It would follows another strike by 16,000 U.S. Steel workers that was approved earlier this month, and together, they could hinder what President Trump calls a "thriving" industry in the U.S. » Read More
By: Jeff Cox
When the Federal Reserve gathers next week, markets likely will be looking past a widely expected rate hike and toward the direction the central bank will chart ahead. » Read More
By: Diana Olick
Total mortgage application volume increased 1.6 percent last week compared with the previous week, according to the Mortgage Bankers Association's seasonally adjusted report. » Read More
The escalating trade spat between the United States and China is impacting the autos sector with car-makers finding it tough to plan longer-term projects, Martin Daum told CNBC. » Read More
U.S. government debt yields held higher Wednesday with the 10-year Treasury rate hovering north of 3 percent.
Stocks rose on Wednesday bank shares got a lift from higher interest rates. Sentiment on Wall Street was also boosted as investors bet that a trade war between the U.S. and China will not be as bad as previously feared.
At World Mobile World Congress in Barcelona, Spain, Yang Chaobin, Huawei 5G Product Line, unveiled a range of 3GPP-compliant 5G product solutions.
European stocks ended Wednesday's session relatively upbeat, as investors shook off concerns surrounding escalating trade tensions.
American farmers already have been impacted by retaliatory tariffs from the U.S.-China trade war and the ratcheting of tensions once gain is unfortunate and comes at a lousy time, according to Iowa Agriculture Secretary Mike Naig.
President Trump is building a wall of tariffs around the domestic economy, attempting to protect American jobs by limiting imports. But history shows that's not exactly the case and globalization is hard to stop, The New York Times reports.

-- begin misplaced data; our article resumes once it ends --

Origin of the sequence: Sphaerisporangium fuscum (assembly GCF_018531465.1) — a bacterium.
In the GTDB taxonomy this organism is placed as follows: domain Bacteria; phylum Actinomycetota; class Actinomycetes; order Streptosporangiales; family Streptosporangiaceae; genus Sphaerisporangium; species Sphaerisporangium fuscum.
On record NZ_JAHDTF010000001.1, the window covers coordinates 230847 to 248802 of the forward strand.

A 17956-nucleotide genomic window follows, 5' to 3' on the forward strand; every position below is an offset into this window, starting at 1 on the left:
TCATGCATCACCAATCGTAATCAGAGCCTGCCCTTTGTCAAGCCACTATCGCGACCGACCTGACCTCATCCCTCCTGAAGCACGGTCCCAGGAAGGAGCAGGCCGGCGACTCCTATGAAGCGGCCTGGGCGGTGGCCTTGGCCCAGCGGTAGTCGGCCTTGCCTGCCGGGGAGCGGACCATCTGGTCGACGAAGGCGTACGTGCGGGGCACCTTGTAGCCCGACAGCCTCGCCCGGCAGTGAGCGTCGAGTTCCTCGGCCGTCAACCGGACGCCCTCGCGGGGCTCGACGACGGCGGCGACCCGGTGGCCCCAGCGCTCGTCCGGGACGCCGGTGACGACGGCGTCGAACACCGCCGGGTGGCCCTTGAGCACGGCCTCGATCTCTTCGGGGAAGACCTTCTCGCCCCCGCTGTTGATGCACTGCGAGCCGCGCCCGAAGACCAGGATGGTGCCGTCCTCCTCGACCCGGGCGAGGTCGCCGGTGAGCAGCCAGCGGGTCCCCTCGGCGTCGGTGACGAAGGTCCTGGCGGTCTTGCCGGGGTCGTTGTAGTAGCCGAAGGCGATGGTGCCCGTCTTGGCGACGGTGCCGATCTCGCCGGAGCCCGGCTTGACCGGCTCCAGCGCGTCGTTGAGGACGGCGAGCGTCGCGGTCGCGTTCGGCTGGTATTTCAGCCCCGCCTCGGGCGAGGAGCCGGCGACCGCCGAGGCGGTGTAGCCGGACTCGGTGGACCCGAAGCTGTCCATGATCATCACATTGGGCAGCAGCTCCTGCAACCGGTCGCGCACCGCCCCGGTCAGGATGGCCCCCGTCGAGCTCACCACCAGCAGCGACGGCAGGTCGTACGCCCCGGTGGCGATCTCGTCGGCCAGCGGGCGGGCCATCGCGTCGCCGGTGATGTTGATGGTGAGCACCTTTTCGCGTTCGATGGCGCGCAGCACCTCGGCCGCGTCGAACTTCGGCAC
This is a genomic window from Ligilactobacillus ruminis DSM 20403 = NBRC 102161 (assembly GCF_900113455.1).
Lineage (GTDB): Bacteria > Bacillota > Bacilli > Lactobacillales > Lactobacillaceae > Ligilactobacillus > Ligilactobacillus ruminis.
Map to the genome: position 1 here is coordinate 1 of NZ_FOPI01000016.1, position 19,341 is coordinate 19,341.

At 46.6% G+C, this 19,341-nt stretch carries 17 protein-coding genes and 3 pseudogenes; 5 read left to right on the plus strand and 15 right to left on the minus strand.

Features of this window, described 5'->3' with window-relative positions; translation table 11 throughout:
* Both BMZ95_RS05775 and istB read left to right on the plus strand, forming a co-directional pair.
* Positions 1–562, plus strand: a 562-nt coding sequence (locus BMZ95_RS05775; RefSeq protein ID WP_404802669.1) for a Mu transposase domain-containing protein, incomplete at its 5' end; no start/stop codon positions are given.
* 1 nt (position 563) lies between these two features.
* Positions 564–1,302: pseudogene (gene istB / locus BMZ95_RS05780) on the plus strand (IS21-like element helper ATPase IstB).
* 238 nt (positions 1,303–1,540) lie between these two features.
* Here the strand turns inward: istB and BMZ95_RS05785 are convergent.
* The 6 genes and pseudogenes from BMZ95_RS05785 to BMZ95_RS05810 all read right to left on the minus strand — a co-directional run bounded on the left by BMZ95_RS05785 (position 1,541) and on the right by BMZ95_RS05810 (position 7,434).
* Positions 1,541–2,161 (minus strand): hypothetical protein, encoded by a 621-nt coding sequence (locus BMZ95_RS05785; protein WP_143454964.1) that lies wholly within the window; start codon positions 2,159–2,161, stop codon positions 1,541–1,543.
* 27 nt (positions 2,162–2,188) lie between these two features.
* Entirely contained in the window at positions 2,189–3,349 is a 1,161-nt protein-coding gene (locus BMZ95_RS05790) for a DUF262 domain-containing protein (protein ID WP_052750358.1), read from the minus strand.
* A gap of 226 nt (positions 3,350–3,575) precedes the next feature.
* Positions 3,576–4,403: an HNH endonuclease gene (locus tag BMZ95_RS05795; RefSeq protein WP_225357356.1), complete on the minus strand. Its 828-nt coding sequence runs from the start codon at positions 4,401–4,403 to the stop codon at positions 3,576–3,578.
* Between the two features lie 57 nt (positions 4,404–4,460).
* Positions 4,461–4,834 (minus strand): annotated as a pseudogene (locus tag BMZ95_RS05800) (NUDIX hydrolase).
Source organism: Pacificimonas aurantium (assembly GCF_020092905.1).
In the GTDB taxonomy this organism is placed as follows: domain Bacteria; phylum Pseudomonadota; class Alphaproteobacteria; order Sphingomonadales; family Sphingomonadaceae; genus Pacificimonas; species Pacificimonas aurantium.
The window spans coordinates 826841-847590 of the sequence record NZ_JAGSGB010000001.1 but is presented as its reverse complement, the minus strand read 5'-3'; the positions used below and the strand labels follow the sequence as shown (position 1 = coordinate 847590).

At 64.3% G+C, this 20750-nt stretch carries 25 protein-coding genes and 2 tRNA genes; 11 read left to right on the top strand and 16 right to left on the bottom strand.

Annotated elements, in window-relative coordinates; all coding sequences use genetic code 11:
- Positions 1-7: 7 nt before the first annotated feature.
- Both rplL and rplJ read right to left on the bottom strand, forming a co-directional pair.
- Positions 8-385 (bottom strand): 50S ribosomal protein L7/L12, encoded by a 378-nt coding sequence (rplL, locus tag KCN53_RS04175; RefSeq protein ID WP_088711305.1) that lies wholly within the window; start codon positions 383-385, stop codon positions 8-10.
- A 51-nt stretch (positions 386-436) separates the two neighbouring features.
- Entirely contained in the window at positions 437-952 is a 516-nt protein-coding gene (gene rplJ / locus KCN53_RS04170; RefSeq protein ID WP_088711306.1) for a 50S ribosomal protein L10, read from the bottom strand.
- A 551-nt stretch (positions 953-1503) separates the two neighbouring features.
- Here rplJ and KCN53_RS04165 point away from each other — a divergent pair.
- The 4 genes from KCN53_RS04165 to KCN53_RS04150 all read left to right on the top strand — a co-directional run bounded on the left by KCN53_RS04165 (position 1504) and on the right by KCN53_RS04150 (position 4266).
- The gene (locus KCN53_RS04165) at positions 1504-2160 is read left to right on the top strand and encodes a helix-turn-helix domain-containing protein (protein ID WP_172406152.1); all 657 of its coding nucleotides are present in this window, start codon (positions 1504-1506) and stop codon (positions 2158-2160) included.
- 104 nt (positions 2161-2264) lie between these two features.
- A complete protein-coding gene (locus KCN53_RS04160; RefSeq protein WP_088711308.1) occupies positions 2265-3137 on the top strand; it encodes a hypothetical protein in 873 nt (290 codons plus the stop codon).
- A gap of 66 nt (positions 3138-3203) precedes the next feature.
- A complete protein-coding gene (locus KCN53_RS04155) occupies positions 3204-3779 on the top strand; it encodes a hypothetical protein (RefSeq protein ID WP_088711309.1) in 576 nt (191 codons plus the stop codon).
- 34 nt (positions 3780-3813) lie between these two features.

A battle over tariffs could mean higher prices for American shoppers soon.
Former White House economic advisor Gary Cohn said President Donald Trump will work with Congress to pass a massive debt-fueled infrastructure bill if Democrats take control after November elections.
As the trade war between China and the U.S. hits a boiling point, investors are taking their dimmest view of the global economy since the height of the European debt crisis.
Despite the wide path of devastation left by Hurricane Florence, its effect on the U.S. economy is likely to be modest. USAToday reports.
Do Democrats have enough political momentum to seize control of the House and the Senate from Republicans in November? Three major factors will shape the outcome.
U.S. Treasury yields rose Tuesday after the United States and China each slapped a new round of tariffs on each other.
The burgeoning trade war with China could cripple U.S. natural gas exports and threaten billions of dollars in trade, market experts warn.
The Chinese Commerce Ministry has said the country has no choice but to retaliate against the latest round of U.S. tariffs in order to safeguard its rights and interest in a free trade world.
Former Obama economic advisor Austan Goolsbee is warning, "there is a big danger the markets and a big danger to the economy."
House Republicans aim to vote this month on a range of proposals making up their second phase of tax reform.